Is there a pest control program?
Is there a monitoring procedure to avoid contamination due to wear and tear of processing equipment? (for example, with pieces of metal, screws or paint.)
Are there clear procedures to ensure that no work and repair tools are left behind during maintenance and repairs?
What is the risk of intentional contamination coming from inside the plant?
Do suppliers include intentional adulteration in their foreign object management program?
Are work clothing and protection suitable for preventing involuntary contamination by personnel?
Is there a clear policy for carrying or wearing personal objects (such as earrings, hairclips, or bracelets) while in the processing plant?
How is such policy monitored and verified?
Prevention and detection methods
There are many different methods that can be used to prevent foreign objects from entering the processing line or detecting them when they are already in. None of them, however, will be effective in all situations, which is why it is important for assessing when and why foreign object contamination is more likely to happen and with what materials. Although prevention and detection are different steps with different objectives, their methods overlap significantly and can effectively be used for both. What makes each one belong to one step or the other is whereabouts in the process it is employed.
Sieves are best placed before raw ingredients or intermediate preparations enter the processing line. Their efficacy, however, will depend on a few factors.
The size of the mesh opening. It must be wider than the filtered particles by a specific ratio in order to let the product flow through the sieve, but also small enough to block undesired materials.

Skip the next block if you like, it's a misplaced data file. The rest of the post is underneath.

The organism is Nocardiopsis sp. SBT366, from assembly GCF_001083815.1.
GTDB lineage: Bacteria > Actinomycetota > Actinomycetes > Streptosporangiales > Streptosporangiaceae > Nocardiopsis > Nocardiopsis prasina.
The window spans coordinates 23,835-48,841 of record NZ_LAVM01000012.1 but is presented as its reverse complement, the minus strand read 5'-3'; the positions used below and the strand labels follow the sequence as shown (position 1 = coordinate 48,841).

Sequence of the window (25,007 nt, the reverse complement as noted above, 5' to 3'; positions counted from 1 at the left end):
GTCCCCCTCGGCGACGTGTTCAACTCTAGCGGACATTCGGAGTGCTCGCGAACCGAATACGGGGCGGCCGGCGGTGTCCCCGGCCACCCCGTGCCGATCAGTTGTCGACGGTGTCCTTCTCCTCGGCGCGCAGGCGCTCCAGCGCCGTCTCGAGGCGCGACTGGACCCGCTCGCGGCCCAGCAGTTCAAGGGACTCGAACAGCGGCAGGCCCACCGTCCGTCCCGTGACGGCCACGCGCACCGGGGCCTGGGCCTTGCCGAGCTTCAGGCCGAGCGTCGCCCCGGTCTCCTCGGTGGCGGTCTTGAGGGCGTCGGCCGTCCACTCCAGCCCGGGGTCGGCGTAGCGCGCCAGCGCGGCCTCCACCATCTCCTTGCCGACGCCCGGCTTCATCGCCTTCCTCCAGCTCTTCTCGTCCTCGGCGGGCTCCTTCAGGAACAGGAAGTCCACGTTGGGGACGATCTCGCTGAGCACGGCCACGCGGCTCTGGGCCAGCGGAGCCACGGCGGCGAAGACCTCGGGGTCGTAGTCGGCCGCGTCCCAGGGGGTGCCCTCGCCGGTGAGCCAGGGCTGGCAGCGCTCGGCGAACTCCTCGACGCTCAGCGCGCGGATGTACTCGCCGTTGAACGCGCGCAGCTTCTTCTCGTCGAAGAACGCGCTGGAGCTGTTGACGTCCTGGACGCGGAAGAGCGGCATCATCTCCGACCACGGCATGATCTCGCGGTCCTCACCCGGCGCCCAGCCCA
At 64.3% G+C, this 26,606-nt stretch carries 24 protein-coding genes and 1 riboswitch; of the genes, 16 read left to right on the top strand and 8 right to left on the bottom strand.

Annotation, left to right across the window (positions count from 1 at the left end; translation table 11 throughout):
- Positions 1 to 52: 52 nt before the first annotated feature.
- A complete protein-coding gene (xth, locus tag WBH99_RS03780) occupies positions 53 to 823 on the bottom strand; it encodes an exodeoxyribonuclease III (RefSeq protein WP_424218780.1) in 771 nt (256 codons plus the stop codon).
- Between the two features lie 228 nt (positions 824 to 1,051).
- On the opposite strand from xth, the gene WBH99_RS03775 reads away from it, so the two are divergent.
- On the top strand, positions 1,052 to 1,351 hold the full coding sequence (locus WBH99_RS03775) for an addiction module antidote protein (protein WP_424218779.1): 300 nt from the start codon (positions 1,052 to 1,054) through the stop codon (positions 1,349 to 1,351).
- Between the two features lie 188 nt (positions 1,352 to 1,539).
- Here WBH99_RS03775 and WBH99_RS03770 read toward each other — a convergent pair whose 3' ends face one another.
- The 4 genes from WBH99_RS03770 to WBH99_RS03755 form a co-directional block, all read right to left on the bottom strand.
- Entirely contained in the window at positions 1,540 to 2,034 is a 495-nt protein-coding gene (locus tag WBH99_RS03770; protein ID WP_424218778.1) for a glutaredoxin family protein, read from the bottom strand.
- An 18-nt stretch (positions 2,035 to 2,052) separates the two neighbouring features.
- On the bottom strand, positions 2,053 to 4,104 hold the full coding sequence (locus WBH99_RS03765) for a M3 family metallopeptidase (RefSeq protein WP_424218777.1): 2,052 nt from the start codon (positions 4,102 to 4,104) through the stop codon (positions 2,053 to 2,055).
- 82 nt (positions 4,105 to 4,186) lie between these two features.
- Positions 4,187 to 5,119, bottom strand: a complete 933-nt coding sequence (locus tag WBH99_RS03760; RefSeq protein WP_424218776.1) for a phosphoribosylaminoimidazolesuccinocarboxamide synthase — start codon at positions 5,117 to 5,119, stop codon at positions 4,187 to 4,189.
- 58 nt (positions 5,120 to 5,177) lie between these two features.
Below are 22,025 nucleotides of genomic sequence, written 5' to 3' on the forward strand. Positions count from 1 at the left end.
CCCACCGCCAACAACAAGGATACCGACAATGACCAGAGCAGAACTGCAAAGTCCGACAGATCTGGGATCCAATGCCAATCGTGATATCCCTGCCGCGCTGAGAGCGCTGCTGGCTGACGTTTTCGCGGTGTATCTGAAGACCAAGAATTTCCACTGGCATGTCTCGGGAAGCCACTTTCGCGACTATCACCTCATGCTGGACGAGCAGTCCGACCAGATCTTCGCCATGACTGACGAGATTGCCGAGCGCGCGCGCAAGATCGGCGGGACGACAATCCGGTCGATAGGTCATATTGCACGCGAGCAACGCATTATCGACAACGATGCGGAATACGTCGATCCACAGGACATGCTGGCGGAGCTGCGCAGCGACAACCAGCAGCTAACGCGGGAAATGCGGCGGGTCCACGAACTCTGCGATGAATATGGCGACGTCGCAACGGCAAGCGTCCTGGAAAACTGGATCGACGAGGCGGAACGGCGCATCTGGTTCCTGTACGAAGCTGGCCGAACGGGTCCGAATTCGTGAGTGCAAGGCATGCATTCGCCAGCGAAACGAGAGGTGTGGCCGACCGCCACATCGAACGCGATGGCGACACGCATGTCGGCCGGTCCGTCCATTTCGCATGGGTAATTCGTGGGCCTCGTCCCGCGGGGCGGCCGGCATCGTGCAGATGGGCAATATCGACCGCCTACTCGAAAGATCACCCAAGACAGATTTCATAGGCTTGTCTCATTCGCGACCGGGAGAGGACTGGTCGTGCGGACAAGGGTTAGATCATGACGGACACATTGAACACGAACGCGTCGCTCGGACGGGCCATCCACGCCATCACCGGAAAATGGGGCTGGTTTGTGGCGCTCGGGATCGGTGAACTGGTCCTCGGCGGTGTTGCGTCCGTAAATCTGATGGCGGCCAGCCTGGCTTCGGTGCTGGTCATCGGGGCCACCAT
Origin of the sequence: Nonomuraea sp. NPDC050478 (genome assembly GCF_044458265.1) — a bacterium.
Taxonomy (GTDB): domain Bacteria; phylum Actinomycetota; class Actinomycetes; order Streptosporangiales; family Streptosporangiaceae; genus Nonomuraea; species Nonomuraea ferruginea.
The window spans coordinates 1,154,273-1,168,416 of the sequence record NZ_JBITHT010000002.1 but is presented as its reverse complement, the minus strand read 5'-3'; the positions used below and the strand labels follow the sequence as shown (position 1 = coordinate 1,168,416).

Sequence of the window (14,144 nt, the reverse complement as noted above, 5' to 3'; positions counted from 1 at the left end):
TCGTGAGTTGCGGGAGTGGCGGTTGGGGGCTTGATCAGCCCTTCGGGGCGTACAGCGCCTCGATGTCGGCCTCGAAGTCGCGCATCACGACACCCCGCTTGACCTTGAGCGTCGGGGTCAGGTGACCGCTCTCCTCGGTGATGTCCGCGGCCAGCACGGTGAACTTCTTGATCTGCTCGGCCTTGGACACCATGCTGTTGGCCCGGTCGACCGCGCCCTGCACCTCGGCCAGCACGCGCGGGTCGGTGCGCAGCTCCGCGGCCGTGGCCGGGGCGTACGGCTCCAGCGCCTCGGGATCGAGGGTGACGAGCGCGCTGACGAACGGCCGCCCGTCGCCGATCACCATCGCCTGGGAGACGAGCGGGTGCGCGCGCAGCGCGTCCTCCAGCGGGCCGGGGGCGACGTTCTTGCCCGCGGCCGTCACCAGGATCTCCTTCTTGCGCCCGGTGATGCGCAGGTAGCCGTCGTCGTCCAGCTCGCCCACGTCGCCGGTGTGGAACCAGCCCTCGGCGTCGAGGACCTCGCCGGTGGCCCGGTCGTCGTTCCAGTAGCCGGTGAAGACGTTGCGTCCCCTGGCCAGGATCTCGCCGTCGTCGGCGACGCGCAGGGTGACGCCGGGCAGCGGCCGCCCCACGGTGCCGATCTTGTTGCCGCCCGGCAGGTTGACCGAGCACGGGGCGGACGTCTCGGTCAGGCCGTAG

The shape of the foreign objects. Spherical particles and regular, compact forms are easier to sieve, while long and narrow objects may or not remain trapped depending on their position.
The size of food particles. Those with a size below < 100 µm (1/10th of millimetre) will not be suitable for sieving, as they will tend to lump together due to adhesive forces, remaining trapped in the mesh.
The electrostatic behaviour of the bulk. When they are electrically charged, particles of foodstuff tend to stick to surfaces but also to plastic foreign objects (one typical example would be whey powder). Other than making sieving less effective, it also poses a risk of dust explosions.
Product moisture. With high humidity, particles will tend to lump together and clog the sieve.
Whenever the throughput of a sieve is reduced by these external factors, a possible solution is the use of mechanical or manual (with a hammer for example) vibrations. The downside to this, however, is that pieces of material with a long and narrow shape may still pass through the sieve if positioned lengthwise. Vibration tables are typically used to compact or remove air from materials, but they can also be used as gravitational sorters by placing them under a slope: heavier materials will take a different path than lighter ones and therefore product can be segregated. In the case of liquids, one the main aspects to consider will be viscosity, which will determine the pressure drop over a sieve, which in turn may ‘push’ foreign objects with an irregular shape through the sieve openings.